3/ The Test Positivity Rate. In addition, on May 26, Johns Hopkins University & Medicine Coronavirus Resource Center said on its website that “the World Health Organization (WHO) advised governments [on May 15] that before reopening, rates of positivity in testing (i.e., out of all tests conducted, how many came back positive for COVID-19) should remain at 5% or lower for at least 14 days.” Link: https://coronavirus.jhu.edu/testing/testing-positivity
The Harvard Global Health Institute (HGHI) says, “A network of research, policy, and public health organizations convened by Harvard and MIT called the TTSI Collaborative has agreed on a 3% test positive rate or below as a key indicator of progress towards suppression level testing.”
IDPH says the test positivity target is 5% or less. IDPH provides these categories and ratings: 1) “Minimal” – test positivity rate is equal to or less than 5%: 2) “Moderate” – test positivity rate is between 5% and 8%; and 3) “Substantial” – test positivity rate is over 8%. In its Metrics for School Determination of Community Spread, IDPH says the target is 5%.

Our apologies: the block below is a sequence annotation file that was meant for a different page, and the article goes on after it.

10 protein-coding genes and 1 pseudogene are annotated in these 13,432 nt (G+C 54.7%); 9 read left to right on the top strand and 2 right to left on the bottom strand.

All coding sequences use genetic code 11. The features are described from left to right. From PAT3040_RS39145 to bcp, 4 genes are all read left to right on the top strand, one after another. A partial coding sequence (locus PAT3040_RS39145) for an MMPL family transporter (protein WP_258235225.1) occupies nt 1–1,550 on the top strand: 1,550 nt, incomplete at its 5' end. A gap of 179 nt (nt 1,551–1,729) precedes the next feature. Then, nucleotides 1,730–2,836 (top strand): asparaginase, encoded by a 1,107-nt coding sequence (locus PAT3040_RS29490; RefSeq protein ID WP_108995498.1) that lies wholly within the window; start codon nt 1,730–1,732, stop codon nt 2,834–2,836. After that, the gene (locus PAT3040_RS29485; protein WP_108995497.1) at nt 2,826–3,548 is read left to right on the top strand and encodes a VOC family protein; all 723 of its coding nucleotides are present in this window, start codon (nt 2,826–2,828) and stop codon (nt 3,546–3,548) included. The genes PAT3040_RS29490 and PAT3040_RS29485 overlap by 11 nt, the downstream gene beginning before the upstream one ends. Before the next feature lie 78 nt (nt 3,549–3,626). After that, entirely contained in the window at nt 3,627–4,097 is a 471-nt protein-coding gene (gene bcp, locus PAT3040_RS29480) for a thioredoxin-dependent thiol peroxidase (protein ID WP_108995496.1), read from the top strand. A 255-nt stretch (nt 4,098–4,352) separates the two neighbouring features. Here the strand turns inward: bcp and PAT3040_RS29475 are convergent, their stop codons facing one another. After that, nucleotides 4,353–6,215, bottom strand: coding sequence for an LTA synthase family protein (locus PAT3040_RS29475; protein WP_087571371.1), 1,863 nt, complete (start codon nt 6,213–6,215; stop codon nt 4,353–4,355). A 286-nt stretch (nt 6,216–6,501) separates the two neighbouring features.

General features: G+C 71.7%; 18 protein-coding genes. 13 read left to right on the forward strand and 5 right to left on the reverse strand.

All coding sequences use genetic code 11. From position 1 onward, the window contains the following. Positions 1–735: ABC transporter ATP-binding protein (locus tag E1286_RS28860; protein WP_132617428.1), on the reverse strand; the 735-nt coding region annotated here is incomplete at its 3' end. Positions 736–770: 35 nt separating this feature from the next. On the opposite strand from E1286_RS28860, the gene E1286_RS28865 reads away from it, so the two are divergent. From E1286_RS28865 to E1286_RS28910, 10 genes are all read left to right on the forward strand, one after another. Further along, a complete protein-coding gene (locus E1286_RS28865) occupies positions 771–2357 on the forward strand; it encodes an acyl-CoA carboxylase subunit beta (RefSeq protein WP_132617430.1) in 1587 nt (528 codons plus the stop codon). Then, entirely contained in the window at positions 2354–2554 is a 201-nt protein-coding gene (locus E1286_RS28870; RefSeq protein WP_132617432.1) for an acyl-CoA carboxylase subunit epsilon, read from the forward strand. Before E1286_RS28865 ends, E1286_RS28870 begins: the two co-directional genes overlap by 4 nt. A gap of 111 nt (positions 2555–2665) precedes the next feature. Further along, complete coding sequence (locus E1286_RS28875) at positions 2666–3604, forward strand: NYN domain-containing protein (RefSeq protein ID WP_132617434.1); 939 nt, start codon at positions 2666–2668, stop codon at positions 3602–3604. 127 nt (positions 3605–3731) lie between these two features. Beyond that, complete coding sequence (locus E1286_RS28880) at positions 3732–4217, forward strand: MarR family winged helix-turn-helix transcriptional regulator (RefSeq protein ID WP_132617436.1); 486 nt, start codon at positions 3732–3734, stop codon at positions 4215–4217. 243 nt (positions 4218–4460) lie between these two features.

4/ Calculations. The RoundTable calculates the number of cases per 100,000 using case data provided by IDPH and assuming that the population of Suburban Cook County is 2.469 million, that the population of Chicago is 2.710 million, and that the population of Illinois is 12.671 million.
5/ Northwestern University COVID-19 Cases. Ike C. Ogbo, Director of Evanston’s Health & Human Services Department, told the RoundTable that the COVID-19 cases reported by the City include cases of faculty, staff, and students attending Northwestern University who live in Evanston. The RoundTable asked the City in an FOIA Request to provide the number of NU students who tested positive for COVID-19 and who live in Evanston. The City refused to provide the data. On Oct. 26, the RoundTable appealed the City’s decision to the Public Access Counselor of the Attorney General’s Office. On Nov. 13, the City filed a response claiming it does not have any records showing the number of NU students who tested positive for COVID-19 and who live in Evanston.
The RoundTable has asked Northwestern University on several occasions to provide information breaking out the number of new COVID-19 cases of its faculty, staff and students by residency in Evanston. NU did not respond.